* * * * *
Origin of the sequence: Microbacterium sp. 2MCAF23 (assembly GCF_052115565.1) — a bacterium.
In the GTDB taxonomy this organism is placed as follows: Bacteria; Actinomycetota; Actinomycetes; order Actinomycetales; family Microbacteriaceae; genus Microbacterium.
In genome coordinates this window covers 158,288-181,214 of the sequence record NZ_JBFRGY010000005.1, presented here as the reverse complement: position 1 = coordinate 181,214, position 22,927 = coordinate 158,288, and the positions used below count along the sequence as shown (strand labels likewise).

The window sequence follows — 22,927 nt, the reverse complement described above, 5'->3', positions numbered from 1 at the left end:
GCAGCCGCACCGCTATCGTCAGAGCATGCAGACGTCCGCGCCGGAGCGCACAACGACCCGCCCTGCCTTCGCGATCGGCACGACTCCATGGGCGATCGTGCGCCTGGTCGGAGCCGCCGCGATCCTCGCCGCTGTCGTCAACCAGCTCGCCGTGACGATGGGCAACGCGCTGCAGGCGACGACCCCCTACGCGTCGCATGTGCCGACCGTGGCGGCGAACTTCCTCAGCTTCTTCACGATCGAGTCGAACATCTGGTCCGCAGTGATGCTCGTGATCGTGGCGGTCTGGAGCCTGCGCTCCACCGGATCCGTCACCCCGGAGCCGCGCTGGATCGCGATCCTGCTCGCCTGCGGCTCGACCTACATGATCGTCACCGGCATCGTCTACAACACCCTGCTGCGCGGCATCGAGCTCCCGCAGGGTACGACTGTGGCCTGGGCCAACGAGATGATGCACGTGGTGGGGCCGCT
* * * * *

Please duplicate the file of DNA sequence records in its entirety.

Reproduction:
Origin of the sequence: Microbacterium sp. 2MCAF23 (assembly GCF_052115565.1) — a bacterium.
In the GTDB taxonomy this organism is placed as follows: Bacteria; Actinomycetota; Actinomycetes; order Actinomycetales; family Microbacteriaceae; genus Microbacterium.
In genome coordinates this window covers 158,288-181,214 of the sequence record NZ_JBFRGY010000005.1, presented here as the reverse complement: position 1 = coordinate 181,214, position 22,927 = coordinate 158,288, and the positions used below count along the sequence as shown (strand labels likewise).

The window sequence follows — 22,927 nt, the reverse complement described above, 5'->3', positions numbered from 1 at the left end:
GCAGCCGCACCGCTATCGTCAGAGCATGCAGACGTCCGCGCCGGAGCGCACAACGACCCGCCCTGCCTTCGCGATCGGCACGACTCCATGGGCGATCGTGCGCCTGGTCGGAGCCGCCGCGATCCTCGCCGCTGTCGTCAACCAGCTCGCCGTGACGATGGGCAACGCGCTGCAGGCGACGACCCCCTACGCGTCGCATGTGCCGACCGTGGCGGCGAACTTCCTCAGCTTCTTCACGATCGAGTCGAACATCTGGTCCGCAGTGATGCTCGTGATCGTGGCGGTCTGGAGCCTGCGCTCCACCGGATCCGTCACCCCGGAGCCGCGCTGGATCGCGATCCTGCTCGCCTGCGGCTCGACCTACATGATCGTCACCGGCATCGTCTACAACACCCTGCTGCGCGGCATCGAGCTCCCGCAGGGTACGACTGTGGCCTGGGCCAACGAGATGATGCACGTGGTGGGGCCGCT